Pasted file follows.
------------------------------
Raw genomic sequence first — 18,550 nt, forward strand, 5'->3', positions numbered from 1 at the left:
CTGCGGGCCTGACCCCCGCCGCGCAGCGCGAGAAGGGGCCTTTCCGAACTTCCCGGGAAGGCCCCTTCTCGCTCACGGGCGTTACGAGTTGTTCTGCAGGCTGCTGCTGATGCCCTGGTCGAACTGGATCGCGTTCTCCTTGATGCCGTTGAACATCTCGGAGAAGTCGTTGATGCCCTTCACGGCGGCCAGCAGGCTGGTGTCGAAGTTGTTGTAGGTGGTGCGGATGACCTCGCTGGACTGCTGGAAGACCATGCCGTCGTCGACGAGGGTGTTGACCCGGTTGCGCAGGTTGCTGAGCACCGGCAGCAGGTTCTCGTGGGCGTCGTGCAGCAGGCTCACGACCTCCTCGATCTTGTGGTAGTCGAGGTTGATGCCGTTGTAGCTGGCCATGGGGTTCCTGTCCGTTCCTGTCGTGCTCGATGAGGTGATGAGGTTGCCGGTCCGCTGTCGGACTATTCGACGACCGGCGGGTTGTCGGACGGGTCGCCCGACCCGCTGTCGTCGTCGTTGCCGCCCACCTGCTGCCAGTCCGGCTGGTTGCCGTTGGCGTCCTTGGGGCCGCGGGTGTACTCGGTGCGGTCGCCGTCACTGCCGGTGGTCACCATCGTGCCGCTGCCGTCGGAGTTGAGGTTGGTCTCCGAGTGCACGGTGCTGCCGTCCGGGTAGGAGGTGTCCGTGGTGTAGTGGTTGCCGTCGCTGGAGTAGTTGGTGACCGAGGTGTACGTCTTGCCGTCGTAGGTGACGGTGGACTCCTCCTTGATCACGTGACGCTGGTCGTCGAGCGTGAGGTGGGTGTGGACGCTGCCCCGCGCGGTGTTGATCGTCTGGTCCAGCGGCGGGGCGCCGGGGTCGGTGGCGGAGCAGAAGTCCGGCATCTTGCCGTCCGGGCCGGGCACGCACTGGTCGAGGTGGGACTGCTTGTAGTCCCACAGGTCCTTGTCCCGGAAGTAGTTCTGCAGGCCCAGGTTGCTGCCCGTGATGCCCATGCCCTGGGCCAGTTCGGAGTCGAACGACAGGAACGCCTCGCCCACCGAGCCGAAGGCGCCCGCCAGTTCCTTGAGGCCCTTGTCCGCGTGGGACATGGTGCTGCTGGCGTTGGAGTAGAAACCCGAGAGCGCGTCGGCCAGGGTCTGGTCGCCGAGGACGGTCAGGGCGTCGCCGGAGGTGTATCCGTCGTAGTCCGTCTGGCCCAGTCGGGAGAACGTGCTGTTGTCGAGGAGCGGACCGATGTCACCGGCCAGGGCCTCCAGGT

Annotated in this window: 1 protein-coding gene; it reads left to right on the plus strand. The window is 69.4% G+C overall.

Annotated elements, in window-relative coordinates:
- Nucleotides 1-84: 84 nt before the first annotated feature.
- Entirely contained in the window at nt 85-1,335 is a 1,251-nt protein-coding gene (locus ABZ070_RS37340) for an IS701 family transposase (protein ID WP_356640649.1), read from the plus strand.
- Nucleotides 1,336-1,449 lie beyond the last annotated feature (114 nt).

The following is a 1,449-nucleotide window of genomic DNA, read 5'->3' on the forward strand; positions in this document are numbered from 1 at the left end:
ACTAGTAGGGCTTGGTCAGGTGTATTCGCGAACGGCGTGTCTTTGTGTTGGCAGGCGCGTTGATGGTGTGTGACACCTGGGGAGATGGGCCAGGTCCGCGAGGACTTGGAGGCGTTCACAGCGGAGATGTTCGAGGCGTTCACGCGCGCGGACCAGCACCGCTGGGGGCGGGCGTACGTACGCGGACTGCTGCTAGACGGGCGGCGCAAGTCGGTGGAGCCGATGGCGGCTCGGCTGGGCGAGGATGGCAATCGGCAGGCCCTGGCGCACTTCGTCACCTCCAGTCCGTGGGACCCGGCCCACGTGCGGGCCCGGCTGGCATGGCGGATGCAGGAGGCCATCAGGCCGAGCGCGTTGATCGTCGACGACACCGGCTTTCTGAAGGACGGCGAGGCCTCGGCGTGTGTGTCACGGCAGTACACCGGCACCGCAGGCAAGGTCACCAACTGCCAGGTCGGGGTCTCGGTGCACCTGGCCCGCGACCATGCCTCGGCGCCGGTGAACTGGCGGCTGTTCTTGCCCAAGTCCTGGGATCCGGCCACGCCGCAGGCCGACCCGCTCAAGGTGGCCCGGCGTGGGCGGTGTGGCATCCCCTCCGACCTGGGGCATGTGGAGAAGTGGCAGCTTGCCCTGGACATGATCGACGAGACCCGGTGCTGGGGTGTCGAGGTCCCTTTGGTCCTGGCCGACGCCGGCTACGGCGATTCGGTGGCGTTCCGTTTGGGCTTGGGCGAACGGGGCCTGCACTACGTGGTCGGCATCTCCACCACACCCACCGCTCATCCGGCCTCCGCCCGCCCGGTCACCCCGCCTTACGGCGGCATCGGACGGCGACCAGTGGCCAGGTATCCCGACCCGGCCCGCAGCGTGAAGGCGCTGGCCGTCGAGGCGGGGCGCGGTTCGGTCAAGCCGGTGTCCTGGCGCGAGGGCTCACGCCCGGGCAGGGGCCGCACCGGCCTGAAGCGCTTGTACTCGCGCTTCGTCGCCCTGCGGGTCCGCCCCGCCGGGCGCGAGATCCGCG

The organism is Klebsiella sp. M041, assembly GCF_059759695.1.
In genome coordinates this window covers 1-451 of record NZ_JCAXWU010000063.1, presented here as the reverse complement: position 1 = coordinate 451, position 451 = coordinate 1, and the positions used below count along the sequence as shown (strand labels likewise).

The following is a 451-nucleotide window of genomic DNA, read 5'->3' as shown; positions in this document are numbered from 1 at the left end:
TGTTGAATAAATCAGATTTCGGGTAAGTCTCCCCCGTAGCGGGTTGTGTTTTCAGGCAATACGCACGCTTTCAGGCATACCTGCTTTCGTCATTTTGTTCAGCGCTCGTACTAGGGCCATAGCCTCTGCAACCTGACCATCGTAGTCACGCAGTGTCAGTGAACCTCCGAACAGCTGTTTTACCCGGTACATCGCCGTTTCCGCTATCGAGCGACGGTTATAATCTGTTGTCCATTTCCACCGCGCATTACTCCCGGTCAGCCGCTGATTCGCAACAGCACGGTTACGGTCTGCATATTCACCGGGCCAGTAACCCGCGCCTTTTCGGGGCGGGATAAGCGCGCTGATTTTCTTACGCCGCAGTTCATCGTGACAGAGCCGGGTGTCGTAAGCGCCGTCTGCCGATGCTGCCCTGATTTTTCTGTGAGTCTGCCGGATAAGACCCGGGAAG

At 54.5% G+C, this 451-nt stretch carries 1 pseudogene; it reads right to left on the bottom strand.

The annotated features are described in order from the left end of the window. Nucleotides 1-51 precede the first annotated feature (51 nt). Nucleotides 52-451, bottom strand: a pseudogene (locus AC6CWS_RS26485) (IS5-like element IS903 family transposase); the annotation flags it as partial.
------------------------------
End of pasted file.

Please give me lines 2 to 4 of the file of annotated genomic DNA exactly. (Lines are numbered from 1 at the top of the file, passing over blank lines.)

CTGCGGGCCTGACCCCCGCCGCGCAGCGCGAGAAGGGGCCTTTCCGAACTTCCCGGGAAGGCCCCTTCTCGCTCACGGGCGTTACGAGTTGTTCTGCAGGCTGCTGCTGATGCCCTGGTCGAACTGGATCGCGTTCTCCTTGATGCCGTTGAACATCTCGGAGAAGTCGTTGATGCCCTTCACGGCGGCCAGCAGGCTGGTGTCGAAGTTGTTGTAGGTGGTGCGGATGACCTCGCTGGACTGCTGGAAGACCATGCCGTCGTCGACGAGGGTGTTGACCCGGTTGCGCAGGTTGCTGAGCACCGGCAGCAGGTTCTCGTGGGCGTCGTGCAGCAGGCTCACGACCTCCTCGATCTTGTGGTAGTCGAGGTTGATGCCGTTGTAGCTGGCCATGGGGTTCCTGTCCGTTCCTGTCGTGCTCGATGAGGTGATGAGGTTGCCGGTCCGCTGTCGGACTATTCGACGACCGGCGGGTTGTCGGACGGGTCGCCCGACCCGCTGTCGTCGTCGTTGCCGCCCACCTGCTGCCAGTCCGGCTGGTTGCCGTTGGCGTCCTTGGGGCCGCGGGTGTACTCGGTGCGGTCGCCGTCACTGCCGGTGGTCACCATCGTGCCGCTGCCGTCGGAGTTGAGGTTGGTCTCCGAGTGCACGGTGCTGCCGTCCGGGTAGGAGGTGTCCGTGGTGTAGTGGTTGCCGTCGCTGGAGTAGTTGGTGACCGAGGTGTACGTCTTGCCGTCGTAGGTGACGGTGGACTCCTCCTTGATCACGTGACGCTGGTCGTCGAGCGTGAGGTGGGTGTGGACGCTGCCCCGCGCGGTGTTGATCGTCTGGTCCAGCGGCGGGGCGCCGGGGTCGGTGGCGGAGCAGAAGTCCGGCATCTTGCCGTCCGGGCCGGGCACGCACTGGTCGAGGTGGGACTGCTTGTAGTCCCACAGGTCCTTGTCCCGGAAGTAGTTCTGCAGGCCCAGGTTGCTGCCCGTGATGCCCATGCCCTGGGCCAGTTCGGAGTCGAACGACAGGAACGCCTCGCCCACCGAGCCGAAGGCGCCCGCCAGTTCCTTGAGGCCCTTGTCCGCGTGGGACATGGTGCTGCTGGCGTTGGAGTAGAAACCCGAGAGCGCGTCGGCCAGGGTCTGGTCGCCGAGGACGGTCAGGGCGTCGCCGGAGGTGTATCCGTCGTAGTCCGTCTGGCCCAGTCGGGAGAACGTGCTGTTGTCGAGGAGCGGACCGATGTCACCGGCCAGGGCCTCCAGGT

Annotated in this window: 1 protein-coding gene; it reads left to right on the plus strand. The window is 69.4% G+C overall.

Annotated elements, in window-relative coordinates: